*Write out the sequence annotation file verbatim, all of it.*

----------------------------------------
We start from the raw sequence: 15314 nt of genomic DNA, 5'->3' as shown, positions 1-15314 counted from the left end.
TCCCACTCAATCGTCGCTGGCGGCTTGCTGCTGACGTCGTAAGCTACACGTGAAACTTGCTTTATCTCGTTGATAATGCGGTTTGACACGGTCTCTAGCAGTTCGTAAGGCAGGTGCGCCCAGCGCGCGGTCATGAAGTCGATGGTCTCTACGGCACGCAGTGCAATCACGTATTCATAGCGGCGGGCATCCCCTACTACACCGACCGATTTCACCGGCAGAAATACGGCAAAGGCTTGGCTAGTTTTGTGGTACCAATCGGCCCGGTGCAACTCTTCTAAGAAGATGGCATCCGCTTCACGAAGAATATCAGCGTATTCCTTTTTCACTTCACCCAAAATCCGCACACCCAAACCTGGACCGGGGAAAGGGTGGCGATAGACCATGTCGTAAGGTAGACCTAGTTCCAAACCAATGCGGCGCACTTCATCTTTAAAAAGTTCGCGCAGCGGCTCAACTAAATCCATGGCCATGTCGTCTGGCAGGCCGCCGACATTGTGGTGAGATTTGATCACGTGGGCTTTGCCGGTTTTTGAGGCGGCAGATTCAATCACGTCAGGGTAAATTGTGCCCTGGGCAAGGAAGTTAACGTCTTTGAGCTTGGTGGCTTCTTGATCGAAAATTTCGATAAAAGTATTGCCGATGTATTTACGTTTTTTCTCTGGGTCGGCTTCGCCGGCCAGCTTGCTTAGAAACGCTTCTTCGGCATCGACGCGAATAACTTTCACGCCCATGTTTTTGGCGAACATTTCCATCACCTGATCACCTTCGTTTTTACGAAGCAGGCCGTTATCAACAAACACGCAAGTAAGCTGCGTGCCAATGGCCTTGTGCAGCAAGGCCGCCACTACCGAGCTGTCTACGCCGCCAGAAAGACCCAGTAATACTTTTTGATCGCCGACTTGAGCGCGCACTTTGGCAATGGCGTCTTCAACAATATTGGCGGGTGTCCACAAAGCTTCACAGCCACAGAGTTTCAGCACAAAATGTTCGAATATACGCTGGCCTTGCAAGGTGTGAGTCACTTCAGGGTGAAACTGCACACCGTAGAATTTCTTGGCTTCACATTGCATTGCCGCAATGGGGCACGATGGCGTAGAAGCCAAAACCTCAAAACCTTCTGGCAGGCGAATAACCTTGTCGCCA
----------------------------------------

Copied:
We start from the raw sequence: 15314 nt of genomic DNA, 5'->3' as shown, positions 1-15314 counted from the left end.
TCCCACTCAATCGTCGCTGGCGGCTTGCTGCTGACGTCGTAAGCTACACGTGAAACTTGCTTTATCTCGTTGATAATGCGGTTTGACACGGTCTCTAGCAGTTCGTAAGGCAGGTGCGCCCAGCGCGCGGTCATGAAGTCGATGGTCTCTACGGCACGCAGTGCAATCACGTATTCATAGCGGCGGGCATCCCCTACTACACCGACCGATTTCACCGGCAGAAATACGGCAAAGGCTTGGCTAGTTTTGTGGTACCAATCGGCCCGGTGCAACTCTTCTAAGAAGATGGCATCCGCTTCACGAAGAATATCAGCGTATTCCTTTTTCACTTCACCCAAAATCCGCACACCCAAACCTGGACCGGGGAAAGGGTGGCGATAGACCATGTCGTAAGGTAGACCTAGTTCCAAACCAATGCGGCGCACTTCATCTTTAAAAAGTTCGCGCAGCGGCTCAACTAAATCCATGGCCATGTCGTCTGGCAGGCCGCCGACATTGTGGTGAGATTTGATCACGTGGGCTTTGCCGGTTTTTGAGGCGGCAGATTCAATCACGTCAGGGTAAATTGTGCCCTGGGCAAGGAAGTTAACGTCTTTGAGCTTGGTGGCTTCTTGATCGAAAATTTCGATAAAAGTATTGCCGATGTATTTACGTTTTTTCTCTGGGTCGGCTTCGCCGGCCAGCTTGCTTAGAAACGCTTCTTCGGCATCGACGCGAATAACTTTCACGCCCATGTTTTTGGCGAACATTTCCATCACCTGATCACCTTCGTTTTTACGAAGCAGGCCGTTATCAACAAACACGCAAGTAAGCTGCGTGCCAATGGCCTTGTGCAGCAAGGCCGCCACTACCGAGCTGTCTACGCCGCCAGAAAGACCCAGTAATACTTTTTGATCGCCGACTTGAGCGCGCACTTTGGCAATGGCGTCTTCAACAATATTGGCGGGTGTCCACAAAGCTTCACAGCCACAGAGTTTCAGCACAAAATGTTCGAATATACGCTGGCCTTGCAAGGTGTGAGTCACTTCAGGGTGAAACTGCACACCGTAGAATTTCTTGGCTTCACATTGCATTGCCGCAATGGGGCACGATGGCGTAGAAGCCAAAACCTCAAAACCTTCTGGCAGGCGAATAACCTTGTCGCCA